By John Young

With R150-billion in committed investments so far, Limpopo’s newest major project, the Musina-Makhado Special Economic Zone (SEZ), has every chance of being a real game-changer.

The SEZ takes advantage of one of Limpopo’s greatest strategic advantages, namely its location. With a stated aim of benefitting the economies of the region, including neighbours Botswana, Zimbabwe and Mozambique, the SEZ is expected to create more than 20 000 jobs in a range of sectors. The largest projects will be in minerals, mineral beneficiation, energy and logistics.

Another SEZ at Tubatse in eastern Limpopo, together with an industrial park designed to promote and enhance opportunities along the value chain that the marula fruit can bring, and the revitalisation of industrial parks at Seshego and Nkowankowa point to the fact that parks are a central plank of provincial economic planning.

Regional economic overview

Mining continues to be biggest contributor to provincial Gross Domestic Product (GDP) at 24.5%. The number of jobs in this sector reached more than 100 000 in 2018, up from just over 70 000 in 2013. With several big new projects underway, a significant number of new jobs will be created in the short term.

Tourism is seen as one of the biggest potential earners (and employers) with almost limitless potential. The sector within tourism that is receiving the most attention from authorities at the moment is biodiversity, but there are equally unrivalled opportunities in adventure tourism, culture and heritage, birding, golf and the list goes on. Nearly eight million international tourists have visited the province since 2014 and more than 27-million South Africans have visited some part of Limpopo in the same period. The combined land area of Limpopo’s national, provincial and private game and nature reserves is 3.6-million hectares. According to the Premier’s office, the tourism sector employs about 22 400 people.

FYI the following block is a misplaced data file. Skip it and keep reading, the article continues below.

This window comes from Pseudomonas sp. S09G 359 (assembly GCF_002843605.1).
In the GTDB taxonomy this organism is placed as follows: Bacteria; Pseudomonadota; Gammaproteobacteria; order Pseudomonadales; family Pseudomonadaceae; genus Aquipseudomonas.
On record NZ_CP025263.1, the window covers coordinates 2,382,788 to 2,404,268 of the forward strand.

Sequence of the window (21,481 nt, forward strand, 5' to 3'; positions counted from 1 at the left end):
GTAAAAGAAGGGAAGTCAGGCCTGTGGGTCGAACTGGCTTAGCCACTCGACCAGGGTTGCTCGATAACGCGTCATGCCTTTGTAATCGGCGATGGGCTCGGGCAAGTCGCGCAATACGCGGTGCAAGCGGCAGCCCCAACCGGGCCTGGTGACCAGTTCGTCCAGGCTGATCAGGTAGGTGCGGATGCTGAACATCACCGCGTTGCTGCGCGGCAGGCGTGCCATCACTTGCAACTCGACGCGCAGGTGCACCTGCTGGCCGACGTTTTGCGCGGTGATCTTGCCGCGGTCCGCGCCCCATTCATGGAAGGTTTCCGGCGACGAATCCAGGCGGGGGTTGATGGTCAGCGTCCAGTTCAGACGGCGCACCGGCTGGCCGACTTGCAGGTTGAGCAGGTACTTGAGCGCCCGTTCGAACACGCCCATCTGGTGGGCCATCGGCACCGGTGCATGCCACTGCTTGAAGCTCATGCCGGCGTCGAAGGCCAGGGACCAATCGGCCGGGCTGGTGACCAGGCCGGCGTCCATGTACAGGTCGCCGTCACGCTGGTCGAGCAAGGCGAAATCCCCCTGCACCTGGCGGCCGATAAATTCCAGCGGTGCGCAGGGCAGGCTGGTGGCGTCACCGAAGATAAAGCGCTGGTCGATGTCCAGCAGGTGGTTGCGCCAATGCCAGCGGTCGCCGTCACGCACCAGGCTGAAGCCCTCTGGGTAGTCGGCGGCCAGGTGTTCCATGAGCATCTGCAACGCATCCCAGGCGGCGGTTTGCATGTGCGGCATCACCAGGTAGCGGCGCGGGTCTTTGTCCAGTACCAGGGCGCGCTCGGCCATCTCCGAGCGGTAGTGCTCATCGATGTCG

Limpopo covers about 10% of South Africa’s land mass and is home to about 10% of the country’s population. The 2011 census recorded 5.4-million residents. The main languages of the people of Limpopo are Sesotho, Xitsonga and Tshivenda but English is widely used in business and government.

The Limpopo Province’s 125 754 km² covers a remarkably diverse geographical and cultural landscape that is also rich in minerals and agricultural products.

Anglo American Platinum’s Mogalakwena mine, located on the Northern Limb of the Bushveld Complex. (Photo: Anglo American)

The N1 highway (“Great North Road”) is a key reason for the province’s important role in the nation’s logistics sector. It passes through Limpopo from the south to the border town of Musina and on to Zimbabwe and its neighbours in the Southern African Development Community (SADC). The busy N11 highway links the province to Botswana to the west and Mpumalanga Province to the east.

Most of South Africa’s logistics operators have a presence in the provincial capital city of Polokwane and freight logistics hubs have been established in that city and in Musina.

Transport within the city of Polokwane is being transformed by the introduction of a bus rapid transport system, Leeto la Polokwane. In the province as a whole, 22.6% of households in Limpopo use bus transport and 45.8% use taxis.

Great North Transport falls under the Limpopo Economic Development Agency. The company has more than 500 buses, covers about 36-million kilometres every year on 279 routes, employs more than 1 200 people and transports 37.6-million passengers.